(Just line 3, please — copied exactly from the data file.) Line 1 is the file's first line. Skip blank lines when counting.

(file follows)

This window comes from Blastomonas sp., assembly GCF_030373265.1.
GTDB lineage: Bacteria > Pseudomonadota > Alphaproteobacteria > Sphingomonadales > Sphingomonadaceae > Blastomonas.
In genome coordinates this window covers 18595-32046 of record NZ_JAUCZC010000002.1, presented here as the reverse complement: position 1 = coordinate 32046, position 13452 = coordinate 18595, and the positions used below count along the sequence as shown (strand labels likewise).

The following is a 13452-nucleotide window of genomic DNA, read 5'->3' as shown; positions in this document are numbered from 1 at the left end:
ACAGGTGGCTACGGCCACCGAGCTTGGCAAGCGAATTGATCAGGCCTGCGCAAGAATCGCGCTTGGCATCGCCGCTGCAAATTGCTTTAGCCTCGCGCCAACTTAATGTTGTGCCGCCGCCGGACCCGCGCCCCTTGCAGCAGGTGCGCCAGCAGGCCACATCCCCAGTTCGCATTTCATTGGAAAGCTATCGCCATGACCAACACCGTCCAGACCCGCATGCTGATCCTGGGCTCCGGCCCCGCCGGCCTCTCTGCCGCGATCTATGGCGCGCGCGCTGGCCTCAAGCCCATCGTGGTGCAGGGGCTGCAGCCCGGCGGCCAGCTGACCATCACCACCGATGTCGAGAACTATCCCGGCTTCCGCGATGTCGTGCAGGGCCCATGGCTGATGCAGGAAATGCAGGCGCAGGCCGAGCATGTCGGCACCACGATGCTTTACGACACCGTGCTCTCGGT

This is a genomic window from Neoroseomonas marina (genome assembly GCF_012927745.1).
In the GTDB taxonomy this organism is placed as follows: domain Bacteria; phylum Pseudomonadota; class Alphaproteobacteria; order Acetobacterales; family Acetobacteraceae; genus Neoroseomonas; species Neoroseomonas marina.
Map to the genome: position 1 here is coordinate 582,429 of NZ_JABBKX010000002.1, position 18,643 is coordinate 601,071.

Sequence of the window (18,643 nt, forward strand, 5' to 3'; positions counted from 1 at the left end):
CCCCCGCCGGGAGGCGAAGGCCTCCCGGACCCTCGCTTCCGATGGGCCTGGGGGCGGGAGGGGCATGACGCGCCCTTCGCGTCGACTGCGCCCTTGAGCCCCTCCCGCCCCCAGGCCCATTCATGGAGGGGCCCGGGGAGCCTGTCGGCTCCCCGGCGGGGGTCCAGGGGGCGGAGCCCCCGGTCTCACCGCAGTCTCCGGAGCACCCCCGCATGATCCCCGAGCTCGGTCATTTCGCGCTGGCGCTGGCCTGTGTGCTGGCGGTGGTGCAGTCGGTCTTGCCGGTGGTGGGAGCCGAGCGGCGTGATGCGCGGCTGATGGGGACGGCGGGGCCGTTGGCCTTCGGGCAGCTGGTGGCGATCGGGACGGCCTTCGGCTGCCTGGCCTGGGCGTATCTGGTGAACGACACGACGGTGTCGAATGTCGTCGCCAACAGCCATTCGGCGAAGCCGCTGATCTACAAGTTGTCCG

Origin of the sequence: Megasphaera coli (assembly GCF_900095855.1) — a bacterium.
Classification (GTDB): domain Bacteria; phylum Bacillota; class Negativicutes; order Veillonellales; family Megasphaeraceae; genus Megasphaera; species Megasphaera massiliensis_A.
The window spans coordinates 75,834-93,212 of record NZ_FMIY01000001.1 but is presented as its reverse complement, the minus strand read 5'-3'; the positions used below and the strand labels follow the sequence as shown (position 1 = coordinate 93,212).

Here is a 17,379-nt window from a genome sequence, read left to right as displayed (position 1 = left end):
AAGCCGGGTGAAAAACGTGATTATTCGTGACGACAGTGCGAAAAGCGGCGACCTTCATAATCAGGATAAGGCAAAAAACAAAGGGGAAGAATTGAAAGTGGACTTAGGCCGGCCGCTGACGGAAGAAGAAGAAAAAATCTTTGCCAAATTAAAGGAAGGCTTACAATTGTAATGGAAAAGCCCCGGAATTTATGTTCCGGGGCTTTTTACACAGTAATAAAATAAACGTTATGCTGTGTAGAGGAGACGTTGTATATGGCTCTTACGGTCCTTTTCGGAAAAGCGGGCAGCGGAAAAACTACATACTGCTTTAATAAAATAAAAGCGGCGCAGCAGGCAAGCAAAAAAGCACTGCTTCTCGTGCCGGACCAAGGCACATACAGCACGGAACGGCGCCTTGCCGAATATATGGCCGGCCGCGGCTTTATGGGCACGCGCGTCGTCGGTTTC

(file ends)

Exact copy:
In genome coordinates this window covers 18595-32046 of record NZ_JAUCZC010000002.1, presented here as the reverse complement: position 1 = coordinate 32046, position 13452 = coordinate 18595, and the positions used below count along the sequence as shown (strand labels likewise).